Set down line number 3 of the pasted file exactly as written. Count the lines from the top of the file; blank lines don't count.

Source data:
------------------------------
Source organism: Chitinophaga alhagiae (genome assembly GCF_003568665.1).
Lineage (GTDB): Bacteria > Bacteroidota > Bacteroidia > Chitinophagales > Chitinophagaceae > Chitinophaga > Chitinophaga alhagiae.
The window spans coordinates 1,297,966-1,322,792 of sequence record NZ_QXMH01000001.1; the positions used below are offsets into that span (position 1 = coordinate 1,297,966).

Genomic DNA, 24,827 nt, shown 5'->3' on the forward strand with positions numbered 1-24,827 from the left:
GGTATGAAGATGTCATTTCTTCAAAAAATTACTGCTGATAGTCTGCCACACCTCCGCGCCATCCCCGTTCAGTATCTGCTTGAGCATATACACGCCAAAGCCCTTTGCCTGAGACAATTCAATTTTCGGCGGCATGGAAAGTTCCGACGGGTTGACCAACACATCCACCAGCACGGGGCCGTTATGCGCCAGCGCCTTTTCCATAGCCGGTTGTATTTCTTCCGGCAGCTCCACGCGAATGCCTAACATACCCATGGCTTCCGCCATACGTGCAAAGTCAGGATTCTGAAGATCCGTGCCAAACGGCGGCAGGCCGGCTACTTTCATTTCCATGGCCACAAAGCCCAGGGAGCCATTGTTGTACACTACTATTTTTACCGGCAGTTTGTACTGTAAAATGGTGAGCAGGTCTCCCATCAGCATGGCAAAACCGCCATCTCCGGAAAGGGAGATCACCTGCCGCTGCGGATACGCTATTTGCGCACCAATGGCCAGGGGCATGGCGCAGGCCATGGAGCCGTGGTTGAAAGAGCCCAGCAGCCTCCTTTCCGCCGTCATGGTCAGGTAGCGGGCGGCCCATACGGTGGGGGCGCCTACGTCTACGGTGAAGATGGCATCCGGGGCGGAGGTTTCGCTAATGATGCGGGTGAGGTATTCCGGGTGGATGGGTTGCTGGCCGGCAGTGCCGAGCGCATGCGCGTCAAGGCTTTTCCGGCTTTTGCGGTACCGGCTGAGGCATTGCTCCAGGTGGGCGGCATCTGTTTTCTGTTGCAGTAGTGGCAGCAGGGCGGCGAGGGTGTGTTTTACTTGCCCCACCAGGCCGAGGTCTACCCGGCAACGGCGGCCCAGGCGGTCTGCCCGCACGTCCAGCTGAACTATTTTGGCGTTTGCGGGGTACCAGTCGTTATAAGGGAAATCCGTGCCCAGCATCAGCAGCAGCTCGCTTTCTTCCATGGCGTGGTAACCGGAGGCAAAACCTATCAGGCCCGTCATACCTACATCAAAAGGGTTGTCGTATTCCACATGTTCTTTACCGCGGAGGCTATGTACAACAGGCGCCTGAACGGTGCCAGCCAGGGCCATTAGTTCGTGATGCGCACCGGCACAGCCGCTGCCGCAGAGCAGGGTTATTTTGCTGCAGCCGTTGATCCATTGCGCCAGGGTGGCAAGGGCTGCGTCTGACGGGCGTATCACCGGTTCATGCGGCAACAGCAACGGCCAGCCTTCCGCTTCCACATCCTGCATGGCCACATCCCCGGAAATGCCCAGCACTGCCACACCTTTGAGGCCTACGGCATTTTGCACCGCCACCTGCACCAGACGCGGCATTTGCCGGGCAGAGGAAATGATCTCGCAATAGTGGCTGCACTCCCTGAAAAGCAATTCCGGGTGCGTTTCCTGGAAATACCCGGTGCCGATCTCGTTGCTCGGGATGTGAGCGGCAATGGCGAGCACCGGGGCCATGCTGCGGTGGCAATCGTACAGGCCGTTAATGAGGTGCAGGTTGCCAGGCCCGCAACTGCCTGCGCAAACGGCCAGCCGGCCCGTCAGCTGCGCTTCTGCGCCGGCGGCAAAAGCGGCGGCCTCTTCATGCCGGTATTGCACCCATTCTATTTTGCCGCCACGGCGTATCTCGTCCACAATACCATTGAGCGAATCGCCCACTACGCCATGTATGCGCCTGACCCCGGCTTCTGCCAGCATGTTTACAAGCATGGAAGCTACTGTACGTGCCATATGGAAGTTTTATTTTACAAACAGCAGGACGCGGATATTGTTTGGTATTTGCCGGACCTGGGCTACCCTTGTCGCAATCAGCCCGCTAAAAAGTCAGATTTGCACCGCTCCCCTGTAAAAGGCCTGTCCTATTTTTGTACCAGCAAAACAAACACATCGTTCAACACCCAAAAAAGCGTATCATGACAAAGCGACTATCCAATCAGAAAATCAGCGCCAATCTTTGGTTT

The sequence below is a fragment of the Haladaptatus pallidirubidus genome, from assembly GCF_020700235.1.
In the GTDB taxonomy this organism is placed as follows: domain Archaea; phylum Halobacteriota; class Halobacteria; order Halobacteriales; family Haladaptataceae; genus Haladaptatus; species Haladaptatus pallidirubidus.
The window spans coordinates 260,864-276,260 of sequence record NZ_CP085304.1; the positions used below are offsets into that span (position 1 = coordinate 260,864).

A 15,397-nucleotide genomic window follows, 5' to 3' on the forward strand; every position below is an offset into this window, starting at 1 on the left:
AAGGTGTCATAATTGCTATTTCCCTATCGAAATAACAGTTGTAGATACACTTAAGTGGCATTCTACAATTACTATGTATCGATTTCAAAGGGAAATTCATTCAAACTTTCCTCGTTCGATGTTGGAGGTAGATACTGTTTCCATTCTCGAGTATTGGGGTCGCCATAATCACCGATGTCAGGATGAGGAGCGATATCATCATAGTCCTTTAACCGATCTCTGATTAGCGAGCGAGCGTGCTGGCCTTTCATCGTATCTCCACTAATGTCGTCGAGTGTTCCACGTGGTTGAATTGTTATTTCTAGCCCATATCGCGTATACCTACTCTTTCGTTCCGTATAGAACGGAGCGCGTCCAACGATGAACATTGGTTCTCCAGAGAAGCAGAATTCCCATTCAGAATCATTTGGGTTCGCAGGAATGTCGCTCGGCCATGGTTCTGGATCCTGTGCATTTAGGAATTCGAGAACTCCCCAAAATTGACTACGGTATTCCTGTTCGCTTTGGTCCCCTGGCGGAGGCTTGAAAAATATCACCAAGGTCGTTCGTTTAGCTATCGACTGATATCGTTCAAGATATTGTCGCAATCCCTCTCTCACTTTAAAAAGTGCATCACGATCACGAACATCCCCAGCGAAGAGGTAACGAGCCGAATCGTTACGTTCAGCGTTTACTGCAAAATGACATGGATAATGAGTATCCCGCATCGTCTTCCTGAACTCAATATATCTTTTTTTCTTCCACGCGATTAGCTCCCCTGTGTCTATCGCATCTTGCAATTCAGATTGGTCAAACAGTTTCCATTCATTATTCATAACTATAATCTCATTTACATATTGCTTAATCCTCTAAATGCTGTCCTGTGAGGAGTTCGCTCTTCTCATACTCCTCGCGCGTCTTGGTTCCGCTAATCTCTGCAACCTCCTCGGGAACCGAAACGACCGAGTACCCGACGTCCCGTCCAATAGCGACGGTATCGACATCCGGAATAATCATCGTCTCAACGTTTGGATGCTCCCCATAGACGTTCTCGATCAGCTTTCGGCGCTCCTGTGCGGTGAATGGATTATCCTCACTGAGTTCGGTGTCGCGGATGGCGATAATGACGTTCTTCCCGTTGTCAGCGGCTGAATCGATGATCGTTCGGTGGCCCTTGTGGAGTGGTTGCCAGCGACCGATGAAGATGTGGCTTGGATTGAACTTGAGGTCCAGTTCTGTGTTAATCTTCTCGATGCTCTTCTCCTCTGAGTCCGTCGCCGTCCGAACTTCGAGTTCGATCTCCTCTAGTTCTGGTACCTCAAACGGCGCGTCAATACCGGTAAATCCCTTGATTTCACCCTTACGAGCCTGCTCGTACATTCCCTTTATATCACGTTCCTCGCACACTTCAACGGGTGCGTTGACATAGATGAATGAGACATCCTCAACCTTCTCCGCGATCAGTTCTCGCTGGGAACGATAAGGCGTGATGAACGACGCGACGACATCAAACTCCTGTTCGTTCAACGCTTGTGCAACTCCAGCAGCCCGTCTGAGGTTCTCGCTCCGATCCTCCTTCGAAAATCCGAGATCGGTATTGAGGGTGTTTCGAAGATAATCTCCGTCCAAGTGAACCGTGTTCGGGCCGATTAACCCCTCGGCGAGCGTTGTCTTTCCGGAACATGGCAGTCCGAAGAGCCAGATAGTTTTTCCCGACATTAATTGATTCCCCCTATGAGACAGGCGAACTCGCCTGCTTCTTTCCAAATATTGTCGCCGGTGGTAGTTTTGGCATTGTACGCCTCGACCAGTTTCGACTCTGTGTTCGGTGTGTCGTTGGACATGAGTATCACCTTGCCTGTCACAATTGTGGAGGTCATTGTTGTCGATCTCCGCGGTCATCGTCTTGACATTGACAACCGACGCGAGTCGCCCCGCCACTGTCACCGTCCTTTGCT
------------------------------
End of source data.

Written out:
The window spans coordinates 1,297,966-1,322,792 of sequence record NZ_QXMH01000001.1; the positions used below are offsets into that span (position 1 = coordinate 1,297,966).